(like, it seems like we could have an option in backward to not zero out the gradients, like
backward(preserve_grads=True), but by default, seems like zeroing out the gradients could be the default action)
(like, it seems like we could have an option in backward to not zero out the gradients, like
I think the big difference with tensorflow is the following.
Since you use a static graph, you define exactly what should be done to make one gradient computation/update. And then you just tell it to do it using a given input/target.
In pytorch, it is significantly more flexible as the autograd engine will just “remember” how to compute the gradient for a given variable while you are performing computations with this Variable. This means that you can get the gradients wrt a variable, then perform computation with it again, then recompute gradients corresponding to these new operations.
In this scheme, there is a not a single point where you stop performing “forward” operations and you know that the only thing that is left to be done is compute the gradients. So it is trickier to automatically set the gradients to 0 because you don’t know when a computation end, and when a new starts.
An example where the gradient accumulation is useful is for example if you share some part of a network for two different tasks:
input = Variable(data) # Get the features features = feature_extractor(input) # Compute first loss and get the gradients for it loss1 = task1(features) loss1.backward(retain_graph=True) # This add the gradients wrt loss1 in both the "task1" net and the "feature_extractor" net # So each parameter "w" in "feature_extractor" has it gradient d(loss1)/dw # Perform the second task and get the gradients for it as well loss2 = task2(features) loss2.backward() # This will add gradients in "task2" and accumulate in "feature_extractor" # Now each parameter in "feature_extractor" contains d(loss1)/dw + d(loss2)/dw
So the fact that the gradients are accumulated allows you to get the correct gradient for all the computations that you do with a given Variable even if you use it at multiple places in convoluted ways.
The drawback here is that you have to manually reset the values to 0 so that the gradients computed previously do not interfere with the ones you are currently computing.
thats interesting. I would have thought that the “sharing” would have been multiplicative since RNNs a composition of functions and not a mere addition (as in ur transfer learning example). I think I am more confused.
The addition comes from the rules of differentiation. Iif
f = f1 + f2, then the gradients for a parameter in both branches is the sum of the contributions of each branch.
y.backward() doesn’t just assign the value of y’(x) to
y depends on
x). It actually adds y’(x) to the current value of
x.grad (think it as
x.grad += true_gradient).
In the following example,
y.backward() is called 5 times, so the final value of
x.grad will be 5*cos(0)=5.
import torch from torch.autograd import Variable x = Variable(torch.Tensor([]), requires_grad=True) for t in range(5): y = x.sin() y.backward() print(x.grad) # shows 5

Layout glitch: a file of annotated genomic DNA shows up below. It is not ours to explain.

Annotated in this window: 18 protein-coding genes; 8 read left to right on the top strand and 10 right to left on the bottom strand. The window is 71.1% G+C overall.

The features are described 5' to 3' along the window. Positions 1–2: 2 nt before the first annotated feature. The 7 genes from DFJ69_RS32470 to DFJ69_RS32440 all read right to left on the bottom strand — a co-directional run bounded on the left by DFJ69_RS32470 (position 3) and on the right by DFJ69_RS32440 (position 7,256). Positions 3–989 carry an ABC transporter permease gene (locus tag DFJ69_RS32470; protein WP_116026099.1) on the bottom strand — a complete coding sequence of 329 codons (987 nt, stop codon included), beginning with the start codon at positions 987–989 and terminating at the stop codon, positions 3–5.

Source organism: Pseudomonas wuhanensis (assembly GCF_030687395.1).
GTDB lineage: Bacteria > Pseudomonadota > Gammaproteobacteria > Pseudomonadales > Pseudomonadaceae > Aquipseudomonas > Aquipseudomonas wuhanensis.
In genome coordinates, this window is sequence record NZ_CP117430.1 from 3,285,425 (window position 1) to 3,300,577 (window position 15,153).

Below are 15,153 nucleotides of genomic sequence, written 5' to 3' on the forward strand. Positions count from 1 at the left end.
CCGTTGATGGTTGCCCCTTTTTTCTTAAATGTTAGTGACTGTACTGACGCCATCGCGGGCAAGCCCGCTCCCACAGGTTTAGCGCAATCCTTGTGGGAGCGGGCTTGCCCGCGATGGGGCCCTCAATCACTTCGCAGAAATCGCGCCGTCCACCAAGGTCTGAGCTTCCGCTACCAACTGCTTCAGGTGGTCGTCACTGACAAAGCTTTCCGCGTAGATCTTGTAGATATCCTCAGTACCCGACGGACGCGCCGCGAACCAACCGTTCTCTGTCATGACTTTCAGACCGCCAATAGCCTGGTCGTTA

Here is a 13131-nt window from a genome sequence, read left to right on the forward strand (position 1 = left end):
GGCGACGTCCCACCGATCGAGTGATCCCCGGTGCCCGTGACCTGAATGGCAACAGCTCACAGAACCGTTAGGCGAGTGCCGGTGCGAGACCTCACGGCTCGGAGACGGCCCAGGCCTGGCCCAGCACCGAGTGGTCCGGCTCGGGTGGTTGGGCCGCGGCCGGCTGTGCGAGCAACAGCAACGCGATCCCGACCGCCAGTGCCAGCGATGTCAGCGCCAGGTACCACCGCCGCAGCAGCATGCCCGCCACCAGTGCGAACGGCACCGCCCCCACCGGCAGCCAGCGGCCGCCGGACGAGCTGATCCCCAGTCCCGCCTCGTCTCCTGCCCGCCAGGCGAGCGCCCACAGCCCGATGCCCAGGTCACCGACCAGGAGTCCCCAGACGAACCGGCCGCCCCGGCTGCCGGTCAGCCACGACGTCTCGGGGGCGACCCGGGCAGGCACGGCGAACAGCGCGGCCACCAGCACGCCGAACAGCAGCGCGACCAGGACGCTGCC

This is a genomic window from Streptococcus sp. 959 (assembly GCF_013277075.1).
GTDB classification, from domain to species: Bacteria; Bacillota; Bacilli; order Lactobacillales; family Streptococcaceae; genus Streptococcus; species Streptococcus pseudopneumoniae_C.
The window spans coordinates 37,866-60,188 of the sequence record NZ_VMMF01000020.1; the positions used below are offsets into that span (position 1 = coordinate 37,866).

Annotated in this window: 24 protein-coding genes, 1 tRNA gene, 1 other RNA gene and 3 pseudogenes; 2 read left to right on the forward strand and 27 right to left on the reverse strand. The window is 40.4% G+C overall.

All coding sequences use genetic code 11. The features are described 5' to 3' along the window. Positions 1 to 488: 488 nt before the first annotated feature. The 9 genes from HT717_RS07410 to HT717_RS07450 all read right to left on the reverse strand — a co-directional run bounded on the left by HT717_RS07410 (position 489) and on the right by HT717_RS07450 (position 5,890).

y.backward() can make sure
x.grad is exactly the same as current y’(x), not a sum of y’(x) in all previous iterations.
x = Variable(torch.Tensor([]), requires_grad=True) for t in range(5): if x.grad is not None: x.grad.data.zero_() y = x.sin() y.backward() print(x.grad) # shows 1
I also got confused by this “zeroing gradient” when first learning pytorch. The doc of
torch.autograd.backward does mention that
This function accumulates gradients in the leaves - you might need to zero them before calling it.
But this is quite hard to find and pretty confusing for (say) tensorflow users.
Official tutorials like 60 Minute Blitz or PyTorch with Examples both say nothing about why one needs to call
grad.data.zero_() during training. I think it would be useful to explain this a little more in beginner-level tutorials. RNN is a good example for why accumulating gradient (instead of refreshing) is useful, but I guess new users wouldn’t even know that
backward() is accumulating gradient
@tom, since it is possible to accumulate the loss of several minibatch and do one parameter update. For example I want to update the parameter every 64 minibatch, I have the following code
total_loss = Variable(torch.zeros(1), requires_grad=True) for idx, (data, target) in train_loader: data, target = Variable(data), Variable(target) output = model(data) loss = criterion(output, target) total_loss = total_loss + loss if (idx+1)%64 == 0: total_loss = total_loss/(64*batchsize) total_loss.backward() optimizer.step() optimizer.zero_grad() total_loss = Variable(torch.zeros(1), requires_grad=True)
Is the above code correct to achieve the desired effect?
I’d do the backward on the (reweighted) loss in each run and not do total loss.
I find that doing the backward for each reweighted loss is much slower than accumulate the loss and then backward.